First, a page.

LET THE WINE BREATHE
Gracious God, help me to come to you and examine my priorities in the light of all you say about the future.
Read MATTHEW 9:14–17
Jesus Questioned About Fasting
14 Then John’s disciples came and asked him, “How is it that we and the Pharisees fast often, but your disciples do not fast?”
15 Jesus answered, “How can the guests of the bridegroom mourn while he is with them? The time will come when the bridegroom will be taken from them; then they will fast.
16 “No one sews a patch of unshrunk cloth on an old garment, for the patch will pull away from the garment, making the tear worse. 17 Neither do people pour new wine into old wineskins. If they do, the skins will burst; the wine will run out and the wineskins will be ruined. No, they pour new wine into new wineskins, and both are preserved.”
New International Version (NIV)Holy Bible, New International Version®, NIV® Copyright ©1973, 1978, 1984, 2011 by Biblica, Inc.® Used by permission. All rights reserved worldwide.
‘Breathe on me, Breath of God; / fill me with life anew.’1
Did Jesus rule out fasting by his disciples (v 14)? Apparently not, as he has already given them guidance in how to fast.2 Perhaps John’s disciples are referring to a particular regular ritual of fasting that Jesus’ disciples did not adopt.3 Jesus implies that when he is crucified his disciples will mourn (v 15), but before then – and, for all Christians, following Jesus’ resurrection – it is a time of rejoicing! There will be times when it is appropriate for us to fast and seek God, as we await the full inauguration of his kingdom and mourn for a broken world, but Jesus’ words encourage us always to come back to a place of joy: Christ is alive and has invited us to feast with him.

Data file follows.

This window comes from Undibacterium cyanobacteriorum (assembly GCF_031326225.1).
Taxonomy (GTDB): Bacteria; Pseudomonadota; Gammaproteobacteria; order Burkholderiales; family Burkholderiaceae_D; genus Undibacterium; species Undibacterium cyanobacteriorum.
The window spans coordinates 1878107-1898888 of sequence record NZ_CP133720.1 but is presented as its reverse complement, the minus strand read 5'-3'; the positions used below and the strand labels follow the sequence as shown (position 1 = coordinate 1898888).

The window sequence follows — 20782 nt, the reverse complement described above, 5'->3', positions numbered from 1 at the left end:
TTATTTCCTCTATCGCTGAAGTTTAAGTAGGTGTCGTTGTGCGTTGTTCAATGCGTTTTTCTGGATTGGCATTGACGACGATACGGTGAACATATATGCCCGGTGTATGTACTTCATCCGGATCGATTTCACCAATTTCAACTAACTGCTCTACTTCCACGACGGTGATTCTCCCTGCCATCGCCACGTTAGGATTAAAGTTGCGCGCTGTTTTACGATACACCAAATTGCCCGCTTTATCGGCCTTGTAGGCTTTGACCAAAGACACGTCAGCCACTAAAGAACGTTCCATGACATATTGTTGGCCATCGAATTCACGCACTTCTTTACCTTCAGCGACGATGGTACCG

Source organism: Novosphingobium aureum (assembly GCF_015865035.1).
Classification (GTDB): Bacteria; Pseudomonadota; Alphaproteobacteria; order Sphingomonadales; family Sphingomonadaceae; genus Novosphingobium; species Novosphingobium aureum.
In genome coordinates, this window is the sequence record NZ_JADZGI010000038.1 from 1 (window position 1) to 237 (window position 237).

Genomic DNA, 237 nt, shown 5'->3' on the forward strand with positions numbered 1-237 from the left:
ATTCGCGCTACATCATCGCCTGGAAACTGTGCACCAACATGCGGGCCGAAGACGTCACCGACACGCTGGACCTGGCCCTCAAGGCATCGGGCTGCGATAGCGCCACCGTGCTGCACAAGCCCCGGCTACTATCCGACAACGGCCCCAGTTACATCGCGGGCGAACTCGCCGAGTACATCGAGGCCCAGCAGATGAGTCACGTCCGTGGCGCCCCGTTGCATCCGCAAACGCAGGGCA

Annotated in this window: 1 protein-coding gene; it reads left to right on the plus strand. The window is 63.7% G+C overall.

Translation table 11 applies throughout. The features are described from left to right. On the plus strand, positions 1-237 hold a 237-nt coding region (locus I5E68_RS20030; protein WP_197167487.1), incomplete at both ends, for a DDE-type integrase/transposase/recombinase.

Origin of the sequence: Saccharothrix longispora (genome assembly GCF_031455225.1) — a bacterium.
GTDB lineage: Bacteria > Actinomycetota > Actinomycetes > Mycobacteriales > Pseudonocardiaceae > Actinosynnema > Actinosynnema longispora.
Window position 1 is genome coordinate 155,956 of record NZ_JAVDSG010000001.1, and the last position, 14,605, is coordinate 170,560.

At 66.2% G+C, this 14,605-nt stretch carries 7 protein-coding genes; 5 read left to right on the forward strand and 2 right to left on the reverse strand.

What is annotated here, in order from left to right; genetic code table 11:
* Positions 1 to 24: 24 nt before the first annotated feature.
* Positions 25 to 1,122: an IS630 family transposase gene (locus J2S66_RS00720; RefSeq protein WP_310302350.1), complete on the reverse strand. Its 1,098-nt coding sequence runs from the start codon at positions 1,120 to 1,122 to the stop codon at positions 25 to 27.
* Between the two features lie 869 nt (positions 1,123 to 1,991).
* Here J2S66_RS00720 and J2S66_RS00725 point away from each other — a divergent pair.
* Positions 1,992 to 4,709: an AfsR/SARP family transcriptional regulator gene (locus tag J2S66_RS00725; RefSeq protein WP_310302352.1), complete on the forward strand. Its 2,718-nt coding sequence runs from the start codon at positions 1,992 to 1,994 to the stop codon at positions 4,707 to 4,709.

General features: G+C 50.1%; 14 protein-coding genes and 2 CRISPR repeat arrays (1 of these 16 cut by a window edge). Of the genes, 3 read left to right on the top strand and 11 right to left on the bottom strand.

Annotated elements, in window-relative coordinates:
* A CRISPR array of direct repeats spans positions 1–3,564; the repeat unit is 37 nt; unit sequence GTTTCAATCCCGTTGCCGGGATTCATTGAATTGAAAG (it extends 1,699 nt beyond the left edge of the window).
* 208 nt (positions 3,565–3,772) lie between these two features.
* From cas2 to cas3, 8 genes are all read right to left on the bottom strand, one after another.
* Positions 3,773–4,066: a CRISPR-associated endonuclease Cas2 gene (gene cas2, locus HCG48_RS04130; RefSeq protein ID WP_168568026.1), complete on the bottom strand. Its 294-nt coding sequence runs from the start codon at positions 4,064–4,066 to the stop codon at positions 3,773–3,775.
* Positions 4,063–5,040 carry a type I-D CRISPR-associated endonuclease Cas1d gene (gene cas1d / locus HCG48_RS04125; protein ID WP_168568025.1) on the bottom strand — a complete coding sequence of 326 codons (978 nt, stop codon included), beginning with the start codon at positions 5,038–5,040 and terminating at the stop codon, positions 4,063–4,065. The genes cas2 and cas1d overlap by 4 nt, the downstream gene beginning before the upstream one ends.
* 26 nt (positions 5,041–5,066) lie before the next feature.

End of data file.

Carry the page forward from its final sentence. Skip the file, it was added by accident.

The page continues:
In this context, Jesus’ references to garments and wine appear to imply that the kingdom he is launching is so new and fresh that all the traditions and customs that have gone before cannot hold it. He is not encouraging the wholesale rejection of the Jewish Law: he has come to fulfill, not abolish, the Law and the Prophets.4 Rather, he implies that his followers should resist manipulating the gospel to fit into particular rituals or traditions.
Two thousand years on, we can fall into the trap of treating this new wine as having aged. Vintage wine is very nice, but it’s no longer fermenting with energy and creativity. Likewise, it’s easy to carry on with faith practices and formulas of speech that might once have been fresh and gospel-driven but have now become merely comfortable. The good news, however, is ever new! Let us resist the temptation to prioritize our particular forms of faith culture over the freedom of the gospel to shock and offend and blow the Spirit into manicured lives.
Pray that you may know afresh ‘his incomparably great power for us who believe’.5
Loving God, often I feel comfortable with the old ways of worship and witness. Keep me fresh in the Spirit, attuned to helpful new ways to share your love.
1 Edwin Hatch, 1835–89 2 Matt 6:16–18 3 Nolland, Matthew, p390 4 Matt 5:17 5 Eph 1:18,19
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